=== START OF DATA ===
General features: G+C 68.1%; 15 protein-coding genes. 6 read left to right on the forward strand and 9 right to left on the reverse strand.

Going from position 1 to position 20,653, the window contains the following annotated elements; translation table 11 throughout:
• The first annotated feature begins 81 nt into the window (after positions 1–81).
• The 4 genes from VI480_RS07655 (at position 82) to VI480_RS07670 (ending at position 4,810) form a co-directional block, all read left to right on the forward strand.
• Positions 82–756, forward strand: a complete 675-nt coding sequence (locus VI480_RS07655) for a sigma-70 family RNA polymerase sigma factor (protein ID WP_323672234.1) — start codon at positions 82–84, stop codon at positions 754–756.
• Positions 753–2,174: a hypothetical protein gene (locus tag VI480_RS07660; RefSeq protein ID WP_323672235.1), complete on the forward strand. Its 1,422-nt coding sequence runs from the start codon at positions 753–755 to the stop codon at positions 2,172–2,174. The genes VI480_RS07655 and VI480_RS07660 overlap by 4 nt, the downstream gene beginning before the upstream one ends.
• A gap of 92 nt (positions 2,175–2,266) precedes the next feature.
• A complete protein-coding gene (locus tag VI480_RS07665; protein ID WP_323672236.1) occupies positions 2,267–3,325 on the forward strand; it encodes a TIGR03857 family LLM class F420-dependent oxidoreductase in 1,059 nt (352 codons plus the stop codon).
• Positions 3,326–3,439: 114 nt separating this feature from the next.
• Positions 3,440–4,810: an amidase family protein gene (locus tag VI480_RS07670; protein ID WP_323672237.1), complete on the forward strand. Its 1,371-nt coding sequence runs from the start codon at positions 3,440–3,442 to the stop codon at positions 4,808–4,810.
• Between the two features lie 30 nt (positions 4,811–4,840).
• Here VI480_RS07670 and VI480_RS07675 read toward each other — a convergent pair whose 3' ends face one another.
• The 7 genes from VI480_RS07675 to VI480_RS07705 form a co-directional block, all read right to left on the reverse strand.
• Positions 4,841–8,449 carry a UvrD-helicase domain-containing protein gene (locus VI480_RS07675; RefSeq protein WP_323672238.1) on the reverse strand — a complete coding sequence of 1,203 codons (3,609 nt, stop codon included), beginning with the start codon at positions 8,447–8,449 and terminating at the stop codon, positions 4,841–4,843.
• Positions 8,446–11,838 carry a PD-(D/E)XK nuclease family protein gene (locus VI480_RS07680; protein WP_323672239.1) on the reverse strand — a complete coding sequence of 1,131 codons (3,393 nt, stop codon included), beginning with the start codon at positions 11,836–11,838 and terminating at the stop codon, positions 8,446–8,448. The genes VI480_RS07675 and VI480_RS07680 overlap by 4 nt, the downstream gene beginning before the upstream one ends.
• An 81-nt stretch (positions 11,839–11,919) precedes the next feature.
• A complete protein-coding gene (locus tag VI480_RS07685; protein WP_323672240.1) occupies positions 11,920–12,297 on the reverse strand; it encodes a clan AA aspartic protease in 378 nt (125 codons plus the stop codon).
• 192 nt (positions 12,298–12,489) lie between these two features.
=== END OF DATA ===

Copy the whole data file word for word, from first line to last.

General features: G+C 68.1%; 15 protein-coding genes. 6 read left to right on the forward strand and 9 right to left on the reverse strand.

Going from position 1 to position 20,653, the window contains the following annotated elements; translation table 11 throughout:
• The first annotated feature begins 81 nt into the window (after positions 1–81).
• The 4 genes from VI480_RS07655 (at position 82) to VI480_RS07670 (ending at position 4,810) form a co-directional block, all read left to right on the forward strand.
• Positions 82–756, forward strand: a complete 675-nt coding sequence (locus VI480_RS07655) for a sigma-70 family RNA polymerase sigma factor (protein ID WP_323672234.1) — start codon at positions 82–84, stop codon at positions 754–756.
• Positions 753–2,174: a hypothetical protein gene (locus tag VI480_RS07660; RefSeq protein ID WP_323672235.1), complete on the forward strand. Its 1,422-nt coding sequence runs from the start codon at positions 753–755 to the stop codon at positions 2,172–2,174. The genes VI480_RS07655 and VI480_RS07660 overlap by 4 nt, the downstream gene beginning before the upstream one ends.
• A gap of 92 nt (positions 2,175–2,266) precedes the next feature.
• A complete protein-coding gene (locus tag VI480_RS07665; protein ID WP_323672236.1) occupies positions 2,267–3,325 on the forward strand; it encodes a TIGR03857 family LLM class F420-dependent oxidoreductase in 1,059 nt (352 codons plus the stop codon).
• Positions 3,326–3,439: 114 nt separating this feature from the next.
• Positions 3,440–4,810: an amidase family protein gene (locus tag VI480_RS07670; protein ID WP_323672237.1), complete on the forward strand. Its 1,371-nt coding sequence runs from the start codon at positions 3,440–3,442 to the stop codon at positions 4,808–4,810.
• Between the two features lie 30 nt (positions 4,811–4,840).
• Here VI480_RS07670 and VI480_RS07675 read toward each other — a convergent pair whose 3' ends face one another.
• The 7 genes from VI480_RS07675 to VI480_RS07705 form a co-directional block, all read right to left on the reverse strand.
• Positions 4,841–8,449 carry a UvrD-helicase domain-containing protein gene (locus VI480_RS07675; RefSeq protein WP_323672238.1) on the reverse strand — a complete coding sequence of 1,203 codons (3,609 nt, stop codon included), beginning with the start codon at positions 8,447–8,449 and terminating at the stop codon, positions 4,841–4,843.
• Positions 8,446–11,838 carry a PD-(D/E)XK nuclease family protein gene (locus VI480_RS07680; protein WP_323672239.1) on the reverse strand — a complete coding sequence of 1,131 codons (3,393 nt, stop codon included), beginning with the start codon at positions 11,836–11,838 and terminating at the stop codon, positions 8,446–8,448. The genes VI480_RS07675 and VI480_RS07680 overlap by 4 nt, the downstream gene beginning before the upstream one ends.
• An 81-nt stretch (positions 11,839–11,919) precedes the next feature.
• A complete protein-coding gene (locus tag VI480_RS07685; protein WP_323672240.1) occupies positions 11,920–12,297 on the reverse strand; it encodes a clan AA aspartic protease in 378 nt (125 codons plus the stop codon).
• 192 nt (positions 12,298–12,489) lie between these two features.